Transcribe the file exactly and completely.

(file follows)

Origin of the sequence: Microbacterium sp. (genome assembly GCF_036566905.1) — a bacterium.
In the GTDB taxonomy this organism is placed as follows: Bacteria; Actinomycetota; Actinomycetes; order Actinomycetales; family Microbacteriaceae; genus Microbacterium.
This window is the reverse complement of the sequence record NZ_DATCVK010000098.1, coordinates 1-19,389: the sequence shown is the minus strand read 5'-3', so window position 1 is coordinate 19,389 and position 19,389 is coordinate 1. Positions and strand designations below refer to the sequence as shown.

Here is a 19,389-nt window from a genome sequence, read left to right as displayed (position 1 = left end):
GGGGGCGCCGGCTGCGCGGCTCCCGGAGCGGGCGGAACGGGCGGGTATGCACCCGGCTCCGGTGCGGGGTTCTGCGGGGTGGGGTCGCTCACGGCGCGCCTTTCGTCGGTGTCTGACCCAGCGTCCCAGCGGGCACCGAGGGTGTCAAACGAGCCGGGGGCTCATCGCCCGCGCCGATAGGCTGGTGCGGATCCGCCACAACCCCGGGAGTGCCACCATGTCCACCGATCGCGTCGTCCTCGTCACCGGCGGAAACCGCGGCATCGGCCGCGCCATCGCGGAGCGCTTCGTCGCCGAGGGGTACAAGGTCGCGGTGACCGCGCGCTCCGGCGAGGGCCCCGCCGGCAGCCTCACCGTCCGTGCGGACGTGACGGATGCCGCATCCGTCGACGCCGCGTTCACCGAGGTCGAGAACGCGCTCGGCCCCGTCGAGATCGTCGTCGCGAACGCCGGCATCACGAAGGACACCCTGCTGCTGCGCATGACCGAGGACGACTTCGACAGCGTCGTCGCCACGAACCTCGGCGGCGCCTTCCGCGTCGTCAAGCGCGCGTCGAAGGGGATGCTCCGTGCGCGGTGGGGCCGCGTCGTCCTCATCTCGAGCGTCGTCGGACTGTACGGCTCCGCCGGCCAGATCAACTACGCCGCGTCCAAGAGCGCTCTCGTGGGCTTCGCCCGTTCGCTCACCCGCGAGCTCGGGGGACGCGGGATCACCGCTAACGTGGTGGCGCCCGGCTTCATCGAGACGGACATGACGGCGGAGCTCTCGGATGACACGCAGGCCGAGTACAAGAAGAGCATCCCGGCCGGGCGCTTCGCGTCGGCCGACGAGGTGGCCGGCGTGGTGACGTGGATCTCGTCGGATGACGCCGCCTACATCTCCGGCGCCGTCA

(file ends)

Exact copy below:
Origin of the sequence: Microbacterium sp. (genome assembly GCF_036566905.1) — a bacterium.
In the GTDB taxonomy this organism is placed as follows: Bacteria; Actinomycetota; Actinomycetes; order Actinomycetales; family Microbacteriaceae; genus Microbacterium.
This window is the reverse complement of the sequence record NZ_DATCVK010000098.1, coordinates 1-19,389: the sequence shown is the minus strand read 5'-3', so window position 1 is coordinate 19,389 and position 19,389 is coordinate 1. Positions and strand designations below refer to the sequence as shown.

Here is a 19,389-nt window from a genome sequence, read left to right as displayed (position 1 = left end):
GGGGGCGCCGGCTGCGCGGCTCCCGGAGCGGGCGGAACGGGCGGGTATGCACCCGGCTCCGGTGCGGGGTTCTGCGGGGTGGGGTCGCTCACGGCGCGCCTTTCGTCGGTGTCTGACCCAGCGTCCCAGCGGGCACCGAGGGTGTCAAACGAGCCGGGGGCTCATCGCCCGCGCCGATAGGCTGGTGCGGATCCGCCACAACCCCGGGAGTGCCACCATGTCCACCGATCGCGTCGTCCTCGTCACCGGCGGAAACCGCGGCATCGGCCGCGCCATCGCGGAGCGCTTCGTCGCCGAGGGGTACAAGGTCGCGGTGACCGCGCGCTCCGGCGAGGGCCCCGCCGGCAGCCTCACCGTCCGTGCGGACGTGACGGATGCCGCATCCGTCGACGCCGCGTTCACCGAGGTCGAGAACGCGCTCGGCCCCGTCGAGATCGTCGTCGCGAACGCCGGCATCACGAAGGACACCCTGCTGCTGCGCATGACCGAGGACGACTTCGACAGCGTCGTCGCCACGAACCTCGGCGGCGCCTTCCGCGTCGTCAAGCGCGCGTCGAAGGGGATGCTCCGTGCGCGGTGGGGCCGCGTCGTCCTCATCTCGAGCGTCGTCGGACTGTACGGCTCCGCCGGCCAGATCAACTACGCCGCGTCCAAGAGCGCTCTCGTGGGCTTCGCCCGTTCGCTCACCCGCGAGCTCGGGGGACGCGGGATCACCGCTAACGTGGTGGCGCCCGGCTTCATCGAGACGGACATGACGGCGGAGCTCTCGGATGACACGCAGGCCGAGTACAAGAAGAGCATCCCGGCCGGGCGCTTCGCGTCGGCCGACGAGGTGGCCGGCGTGGTGACGTGGATCTCGTCGGATGACGCCGCCTACATCTCCGGCGCCGTCA